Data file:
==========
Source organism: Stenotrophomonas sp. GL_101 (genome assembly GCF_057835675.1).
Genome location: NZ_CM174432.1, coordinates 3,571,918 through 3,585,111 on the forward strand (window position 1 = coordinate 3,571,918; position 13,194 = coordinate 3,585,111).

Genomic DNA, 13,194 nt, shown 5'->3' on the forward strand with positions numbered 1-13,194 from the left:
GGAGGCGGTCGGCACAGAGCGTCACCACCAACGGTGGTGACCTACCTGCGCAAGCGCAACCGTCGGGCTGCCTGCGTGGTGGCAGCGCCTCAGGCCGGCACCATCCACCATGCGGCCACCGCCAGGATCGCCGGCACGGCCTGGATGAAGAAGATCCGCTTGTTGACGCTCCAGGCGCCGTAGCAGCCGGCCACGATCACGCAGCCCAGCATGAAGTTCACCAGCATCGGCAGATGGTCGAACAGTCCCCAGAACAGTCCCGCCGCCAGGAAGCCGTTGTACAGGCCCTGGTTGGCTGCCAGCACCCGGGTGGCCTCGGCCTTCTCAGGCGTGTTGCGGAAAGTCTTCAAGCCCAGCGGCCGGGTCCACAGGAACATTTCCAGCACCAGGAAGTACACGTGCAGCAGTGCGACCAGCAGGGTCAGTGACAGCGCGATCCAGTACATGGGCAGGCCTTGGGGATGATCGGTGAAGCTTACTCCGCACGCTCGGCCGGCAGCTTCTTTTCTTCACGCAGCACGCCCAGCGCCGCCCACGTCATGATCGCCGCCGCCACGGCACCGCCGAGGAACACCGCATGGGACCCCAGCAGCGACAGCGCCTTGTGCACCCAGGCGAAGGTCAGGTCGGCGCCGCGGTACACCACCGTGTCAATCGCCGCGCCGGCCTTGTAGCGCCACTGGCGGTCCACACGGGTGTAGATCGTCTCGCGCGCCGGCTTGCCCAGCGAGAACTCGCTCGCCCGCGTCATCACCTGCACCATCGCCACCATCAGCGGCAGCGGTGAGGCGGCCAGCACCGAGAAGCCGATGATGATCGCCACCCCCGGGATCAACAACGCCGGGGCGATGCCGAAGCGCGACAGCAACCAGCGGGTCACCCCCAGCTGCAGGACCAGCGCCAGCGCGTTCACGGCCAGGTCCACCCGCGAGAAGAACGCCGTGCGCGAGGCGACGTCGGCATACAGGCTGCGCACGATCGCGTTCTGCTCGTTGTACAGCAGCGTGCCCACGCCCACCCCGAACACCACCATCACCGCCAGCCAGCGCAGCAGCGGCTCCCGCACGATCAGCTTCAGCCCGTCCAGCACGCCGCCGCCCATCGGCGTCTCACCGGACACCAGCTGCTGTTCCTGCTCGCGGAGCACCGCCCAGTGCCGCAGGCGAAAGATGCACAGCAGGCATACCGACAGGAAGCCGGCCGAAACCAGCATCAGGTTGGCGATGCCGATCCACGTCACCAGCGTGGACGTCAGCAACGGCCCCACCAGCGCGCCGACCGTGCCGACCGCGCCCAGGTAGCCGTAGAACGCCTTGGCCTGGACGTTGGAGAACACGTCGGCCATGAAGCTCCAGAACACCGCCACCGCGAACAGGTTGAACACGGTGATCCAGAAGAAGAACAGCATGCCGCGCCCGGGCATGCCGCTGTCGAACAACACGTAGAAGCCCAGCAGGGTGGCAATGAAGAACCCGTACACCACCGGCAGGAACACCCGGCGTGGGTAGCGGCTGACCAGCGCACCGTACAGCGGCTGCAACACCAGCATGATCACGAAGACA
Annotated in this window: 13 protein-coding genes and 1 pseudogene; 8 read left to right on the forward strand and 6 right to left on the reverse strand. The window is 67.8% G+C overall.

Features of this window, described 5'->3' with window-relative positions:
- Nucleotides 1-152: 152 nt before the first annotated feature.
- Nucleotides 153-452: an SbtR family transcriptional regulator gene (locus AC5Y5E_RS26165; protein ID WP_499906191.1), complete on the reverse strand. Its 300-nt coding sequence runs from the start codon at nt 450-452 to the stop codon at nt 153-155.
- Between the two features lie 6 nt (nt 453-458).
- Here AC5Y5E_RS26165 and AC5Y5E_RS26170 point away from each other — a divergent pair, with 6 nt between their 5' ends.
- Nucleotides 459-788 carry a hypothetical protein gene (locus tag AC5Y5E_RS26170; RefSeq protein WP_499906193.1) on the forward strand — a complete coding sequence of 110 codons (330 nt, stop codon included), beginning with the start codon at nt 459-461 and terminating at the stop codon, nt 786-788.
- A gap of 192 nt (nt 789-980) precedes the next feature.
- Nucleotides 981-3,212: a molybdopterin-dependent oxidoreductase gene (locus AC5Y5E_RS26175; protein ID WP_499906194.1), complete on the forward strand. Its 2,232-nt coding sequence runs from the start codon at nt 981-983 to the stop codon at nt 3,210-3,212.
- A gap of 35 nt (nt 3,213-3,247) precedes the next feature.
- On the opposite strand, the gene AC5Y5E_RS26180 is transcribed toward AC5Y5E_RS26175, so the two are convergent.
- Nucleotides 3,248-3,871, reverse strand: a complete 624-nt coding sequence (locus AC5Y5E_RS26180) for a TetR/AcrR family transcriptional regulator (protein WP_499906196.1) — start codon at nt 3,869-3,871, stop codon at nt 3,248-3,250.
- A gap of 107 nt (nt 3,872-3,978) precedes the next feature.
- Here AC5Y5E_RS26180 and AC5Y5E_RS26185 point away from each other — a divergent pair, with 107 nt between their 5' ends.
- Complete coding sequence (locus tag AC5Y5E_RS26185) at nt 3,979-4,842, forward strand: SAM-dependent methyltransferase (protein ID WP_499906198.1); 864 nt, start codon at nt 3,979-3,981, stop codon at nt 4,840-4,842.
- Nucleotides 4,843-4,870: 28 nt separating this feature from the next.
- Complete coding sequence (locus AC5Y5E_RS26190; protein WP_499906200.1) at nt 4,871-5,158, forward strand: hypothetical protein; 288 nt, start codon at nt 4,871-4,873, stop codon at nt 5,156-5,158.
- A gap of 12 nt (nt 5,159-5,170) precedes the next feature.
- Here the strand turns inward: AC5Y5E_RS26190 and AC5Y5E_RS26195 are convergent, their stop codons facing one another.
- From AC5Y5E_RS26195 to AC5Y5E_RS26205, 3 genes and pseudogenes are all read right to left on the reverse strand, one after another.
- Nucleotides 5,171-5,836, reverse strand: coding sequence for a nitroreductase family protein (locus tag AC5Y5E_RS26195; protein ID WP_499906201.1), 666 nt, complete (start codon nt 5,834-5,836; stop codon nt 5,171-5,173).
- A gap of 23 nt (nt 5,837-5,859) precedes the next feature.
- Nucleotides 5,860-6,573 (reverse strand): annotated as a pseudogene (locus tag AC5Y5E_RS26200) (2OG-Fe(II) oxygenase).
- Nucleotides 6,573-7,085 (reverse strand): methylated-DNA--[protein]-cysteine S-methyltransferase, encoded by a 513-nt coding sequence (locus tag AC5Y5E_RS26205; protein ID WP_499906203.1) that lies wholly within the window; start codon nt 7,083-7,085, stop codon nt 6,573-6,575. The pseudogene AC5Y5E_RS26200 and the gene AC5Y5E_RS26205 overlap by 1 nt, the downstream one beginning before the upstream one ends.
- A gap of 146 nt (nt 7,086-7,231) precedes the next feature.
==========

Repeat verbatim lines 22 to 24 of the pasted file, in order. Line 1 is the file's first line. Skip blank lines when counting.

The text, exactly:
- A gap of 12 nt (nt 5,159-5,170) precedes the next feature.
- Here the strand turns inward: AC5Y5E_RS26190 and AC5Y5E_RS26195 are convergent, their stop codons facing one another.
- From AC5Y5E_RS26195 to AC5Y5E_RS26205, 3 genes and pseudogenes are all read right to left on the reverse strand, one after another.